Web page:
October 18, 2011: Describe someone from your childhood and imagine where they are now. CWE 16

Sean, bless his heart, came to my small Catholic grade school in fifth grade.  Most of us had been together since first grade.  We had a social hierarchy, but a long, shared history allowed room for everyone.  There was no room for Sean.  He was skinny as a pole with a thin neck holding a large head.  His head was stuck on the wrong way, wide where it should have been long and long where it should have been wide.  He looked like the Hamburglar.  He had a wide smile, a sweet smile, one that begged someone to laugh at his joke or tell him one.  It’s fair to assume that Sean had troubles before he came to us, but we made sure that things got worse.  The boys needled him daily, and the girls watched from the edges, silently agreeing that the boy who the meanest was the coolest.  They tormented Sean, sneering his name phonetically, “Seeeeeeen.”  He would stand with long fingers splayed against his thin hips, arms bent like wings.  He’d twist at the waist back and forth, his thin body threaded with a tight cord of humilation that pulsed with anger when we pulled at it.  Someone found a poem torn from a notebook on the floor, entitled “Sean.”  “He’s so dumb, he’s so gay, he doesn’t know what he’s doing today.”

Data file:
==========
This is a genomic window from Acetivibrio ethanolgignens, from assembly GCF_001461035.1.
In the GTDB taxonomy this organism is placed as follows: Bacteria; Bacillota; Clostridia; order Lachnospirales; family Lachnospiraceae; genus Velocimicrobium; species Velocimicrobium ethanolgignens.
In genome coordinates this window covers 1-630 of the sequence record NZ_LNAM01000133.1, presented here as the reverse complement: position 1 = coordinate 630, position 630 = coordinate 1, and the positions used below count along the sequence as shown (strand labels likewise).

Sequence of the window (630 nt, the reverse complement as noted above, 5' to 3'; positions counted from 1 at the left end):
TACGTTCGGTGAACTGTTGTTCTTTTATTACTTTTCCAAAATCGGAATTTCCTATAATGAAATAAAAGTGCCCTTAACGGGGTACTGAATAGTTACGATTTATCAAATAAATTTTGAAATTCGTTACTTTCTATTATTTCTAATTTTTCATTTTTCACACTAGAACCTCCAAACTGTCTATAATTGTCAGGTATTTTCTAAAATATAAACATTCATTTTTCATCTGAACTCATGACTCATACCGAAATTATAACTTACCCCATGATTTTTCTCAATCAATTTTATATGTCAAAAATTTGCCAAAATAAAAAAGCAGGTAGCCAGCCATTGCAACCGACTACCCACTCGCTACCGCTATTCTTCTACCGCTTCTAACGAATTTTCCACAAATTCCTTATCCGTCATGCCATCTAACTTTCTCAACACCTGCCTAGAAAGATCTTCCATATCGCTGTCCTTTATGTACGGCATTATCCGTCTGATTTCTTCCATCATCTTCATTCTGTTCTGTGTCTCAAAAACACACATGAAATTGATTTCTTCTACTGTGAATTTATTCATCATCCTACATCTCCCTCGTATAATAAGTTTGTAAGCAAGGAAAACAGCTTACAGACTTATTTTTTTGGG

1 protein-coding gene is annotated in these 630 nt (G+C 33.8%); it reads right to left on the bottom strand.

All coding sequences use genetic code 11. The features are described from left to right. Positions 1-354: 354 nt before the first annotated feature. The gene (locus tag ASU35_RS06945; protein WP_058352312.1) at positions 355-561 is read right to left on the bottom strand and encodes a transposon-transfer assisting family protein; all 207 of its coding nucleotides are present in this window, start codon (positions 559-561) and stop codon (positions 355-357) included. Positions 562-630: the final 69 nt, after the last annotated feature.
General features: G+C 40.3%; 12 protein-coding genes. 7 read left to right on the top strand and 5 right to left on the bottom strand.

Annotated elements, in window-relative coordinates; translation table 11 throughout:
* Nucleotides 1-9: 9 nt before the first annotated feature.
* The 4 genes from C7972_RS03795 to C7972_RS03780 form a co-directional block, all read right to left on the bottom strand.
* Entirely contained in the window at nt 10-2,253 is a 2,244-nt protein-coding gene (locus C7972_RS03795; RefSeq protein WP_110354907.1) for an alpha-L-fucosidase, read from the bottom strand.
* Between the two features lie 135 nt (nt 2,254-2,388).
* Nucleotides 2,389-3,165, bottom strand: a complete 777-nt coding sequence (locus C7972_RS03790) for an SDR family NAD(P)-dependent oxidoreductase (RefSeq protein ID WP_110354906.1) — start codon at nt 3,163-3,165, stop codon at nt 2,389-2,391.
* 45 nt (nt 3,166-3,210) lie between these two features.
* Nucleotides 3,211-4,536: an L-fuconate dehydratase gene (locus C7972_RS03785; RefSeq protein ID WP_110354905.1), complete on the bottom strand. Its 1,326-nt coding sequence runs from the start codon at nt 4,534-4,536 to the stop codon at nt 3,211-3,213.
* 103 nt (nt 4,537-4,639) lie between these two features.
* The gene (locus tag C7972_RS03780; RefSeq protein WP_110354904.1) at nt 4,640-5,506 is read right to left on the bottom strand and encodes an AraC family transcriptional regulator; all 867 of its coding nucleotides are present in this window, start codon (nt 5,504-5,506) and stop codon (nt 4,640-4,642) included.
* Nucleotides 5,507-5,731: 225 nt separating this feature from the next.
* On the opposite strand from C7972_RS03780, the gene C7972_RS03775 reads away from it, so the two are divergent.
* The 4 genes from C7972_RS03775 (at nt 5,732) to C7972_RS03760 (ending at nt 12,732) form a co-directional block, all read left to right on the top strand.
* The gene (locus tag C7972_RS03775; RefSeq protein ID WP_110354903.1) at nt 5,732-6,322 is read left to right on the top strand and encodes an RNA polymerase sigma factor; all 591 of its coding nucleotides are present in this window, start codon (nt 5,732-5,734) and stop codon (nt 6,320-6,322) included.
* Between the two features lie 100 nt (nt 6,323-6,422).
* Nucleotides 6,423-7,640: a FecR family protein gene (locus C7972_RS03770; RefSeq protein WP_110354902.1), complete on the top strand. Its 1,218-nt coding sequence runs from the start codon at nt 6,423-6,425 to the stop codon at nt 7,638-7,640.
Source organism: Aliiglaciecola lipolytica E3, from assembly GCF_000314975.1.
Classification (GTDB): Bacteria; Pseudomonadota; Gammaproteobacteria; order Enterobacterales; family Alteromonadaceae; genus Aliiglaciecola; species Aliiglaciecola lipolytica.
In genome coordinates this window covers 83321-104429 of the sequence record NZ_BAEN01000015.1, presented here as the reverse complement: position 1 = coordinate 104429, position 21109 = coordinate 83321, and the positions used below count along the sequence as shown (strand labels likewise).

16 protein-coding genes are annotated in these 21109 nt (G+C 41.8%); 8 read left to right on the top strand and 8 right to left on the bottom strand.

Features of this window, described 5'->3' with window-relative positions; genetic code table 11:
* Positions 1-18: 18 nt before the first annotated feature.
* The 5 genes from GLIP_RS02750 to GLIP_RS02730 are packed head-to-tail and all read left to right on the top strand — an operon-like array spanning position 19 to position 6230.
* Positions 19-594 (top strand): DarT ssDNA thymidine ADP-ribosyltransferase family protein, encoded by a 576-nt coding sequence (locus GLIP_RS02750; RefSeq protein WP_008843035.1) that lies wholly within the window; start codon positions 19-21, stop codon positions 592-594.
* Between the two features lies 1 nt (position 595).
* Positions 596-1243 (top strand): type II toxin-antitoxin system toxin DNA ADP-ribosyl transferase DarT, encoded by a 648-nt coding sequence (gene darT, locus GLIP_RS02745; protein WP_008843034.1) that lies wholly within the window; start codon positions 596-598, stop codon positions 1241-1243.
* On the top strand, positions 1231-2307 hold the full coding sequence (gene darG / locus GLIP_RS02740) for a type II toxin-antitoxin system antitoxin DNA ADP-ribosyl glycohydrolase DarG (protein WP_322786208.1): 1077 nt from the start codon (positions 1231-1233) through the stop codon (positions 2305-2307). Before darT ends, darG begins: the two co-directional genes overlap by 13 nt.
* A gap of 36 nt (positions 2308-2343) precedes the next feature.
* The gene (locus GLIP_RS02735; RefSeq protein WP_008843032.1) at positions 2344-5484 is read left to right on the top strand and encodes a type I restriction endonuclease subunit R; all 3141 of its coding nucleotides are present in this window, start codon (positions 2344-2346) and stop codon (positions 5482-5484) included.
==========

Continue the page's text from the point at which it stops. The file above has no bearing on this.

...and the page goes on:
I would like to say I picture Sean happy and successful, but I don’t know if that feeling is about Sean or myself.  He is a gamer, and maybe he’s made a career out of it.  His wife’s facebook picture is her Avatar.  Sean and his wife hold season passes to Disney World.  They collect pins on their trips and when they return home, they choose a few to push into their sun visors and pierce through their hat brims.  They don’t have children, but they have some kind of unusual pets.  Iguanas or sugargliders.  They both make decent money, but they choose to live in an apartment with gray carpets and a kitchen table with a base made of thin white metal tubes.  The seats on their kitchen chairs are upholstored with pink and green ferns.  The fabric is faded, the pattern a watermark.  Sean and his wife go to the Olive Garden on Thursday nights, and they have a group of online gaming friends that gets together to play Halo.  Sean and his wife have sex on Saturday nights.  His thin hips twist, and he flies over her body like a bird, wings held against them, while she says his name into his ear, “Sean.”


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